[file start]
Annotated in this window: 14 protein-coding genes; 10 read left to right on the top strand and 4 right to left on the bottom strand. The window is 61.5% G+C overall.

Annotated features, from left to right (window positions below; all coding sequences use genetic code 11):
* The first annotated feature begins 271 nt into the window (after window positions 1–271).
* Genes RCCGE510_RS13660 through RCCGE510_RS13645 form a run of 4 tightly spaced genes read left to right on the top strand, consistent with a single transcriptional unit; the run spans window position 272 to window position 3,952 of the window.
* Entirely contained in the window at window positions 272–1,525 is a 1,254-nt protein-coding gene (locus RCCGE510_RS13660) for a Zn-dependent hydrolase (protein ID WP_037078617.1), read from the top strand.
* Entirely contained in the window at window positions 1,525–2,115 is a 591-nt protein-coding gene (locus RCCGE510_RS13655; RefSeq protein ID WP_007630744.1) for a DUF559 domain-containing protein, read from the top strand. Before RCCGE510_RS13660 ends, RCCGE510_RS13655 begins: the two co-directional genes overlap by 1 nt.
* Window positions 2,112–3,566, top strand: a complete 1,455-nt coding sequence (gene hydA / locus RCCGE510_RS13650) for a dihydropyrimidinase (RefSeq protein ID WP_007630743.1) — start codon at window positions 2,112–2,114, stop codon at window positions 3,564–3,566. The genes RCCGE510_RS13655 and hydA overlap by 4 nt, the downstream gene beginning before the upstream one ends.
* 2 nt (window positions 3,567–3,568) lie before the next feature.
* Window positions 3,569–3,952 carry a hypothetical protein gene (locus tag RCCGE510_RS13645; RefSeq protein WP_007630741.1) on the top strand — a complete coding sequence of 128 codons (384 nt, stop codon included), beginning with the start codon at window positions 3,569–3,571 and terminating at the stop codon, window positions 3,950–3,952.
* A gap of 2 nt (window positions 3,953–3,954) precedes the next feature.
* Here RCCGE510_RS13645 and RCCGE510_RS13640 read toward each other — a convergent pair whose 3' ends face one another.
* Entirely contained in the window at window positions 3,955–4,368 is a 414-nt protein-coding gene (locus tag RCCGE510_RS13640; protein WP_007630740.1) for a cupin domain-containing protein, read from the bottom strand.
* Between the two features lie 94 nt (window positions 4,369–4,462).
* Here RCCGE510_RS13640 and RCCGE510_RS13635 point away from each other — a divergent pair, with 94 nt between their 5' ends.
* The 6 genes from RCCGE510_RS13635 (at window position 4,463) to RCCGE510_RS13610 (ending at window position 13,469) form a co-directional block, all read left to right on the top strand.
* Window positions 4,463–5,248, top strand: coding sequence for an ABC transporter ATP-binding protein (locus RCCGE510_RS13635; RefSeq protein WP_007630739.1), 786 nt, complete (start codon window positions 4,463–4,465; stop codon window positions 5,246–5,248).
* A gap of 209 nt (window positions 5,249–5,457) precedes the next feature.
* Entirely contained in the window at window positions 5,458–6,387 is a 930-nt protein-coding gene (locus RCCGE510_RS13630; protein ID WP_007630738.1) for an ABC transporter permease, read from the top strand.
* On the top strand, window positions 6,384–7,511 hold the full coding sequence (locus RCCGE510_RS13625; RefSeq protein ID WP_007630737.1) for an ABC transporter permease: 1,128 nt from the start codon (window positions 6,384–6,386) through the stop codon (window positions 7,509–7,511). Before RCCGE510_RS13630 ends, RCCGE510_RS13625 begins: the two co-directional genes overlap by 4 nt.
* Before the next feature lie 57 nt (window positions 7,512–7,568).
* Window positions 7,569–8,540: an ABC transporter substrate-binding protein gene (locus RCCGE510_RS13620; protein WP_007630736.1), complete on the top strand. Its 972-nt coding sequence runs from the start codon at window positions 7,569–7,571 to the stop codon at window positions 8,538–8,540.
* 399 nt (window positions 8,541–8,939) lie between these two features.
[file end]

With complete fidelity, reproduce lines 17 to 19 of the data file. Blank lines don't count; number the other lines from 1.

* A gap of 209 nt (window positions 5,249–5,457) precedes the next feature.
* Entirely contained in the window at window positions 5,458–6,387 is a 930-nt protein-coding gene (locus RCCGE510_RS13630; protein ID WP_007630738.1) for an ABC transporter permease, read from the top strand.
* On the top strand, window positions 6,384–7,511 hold the full coding sequence (locus RCCGE510_RS13625; RefSeq protein ID WP_007630737.1) for an ABC transporter permease: 1,128 nt from the start codon (window positions 6,384–6,386) through the stop codon (window positions 7,509–7,511). Before RCCGE510_RS13630 ends, RCCGE510_RS13625 begins: the two co-directional genes overlap by 4 nt.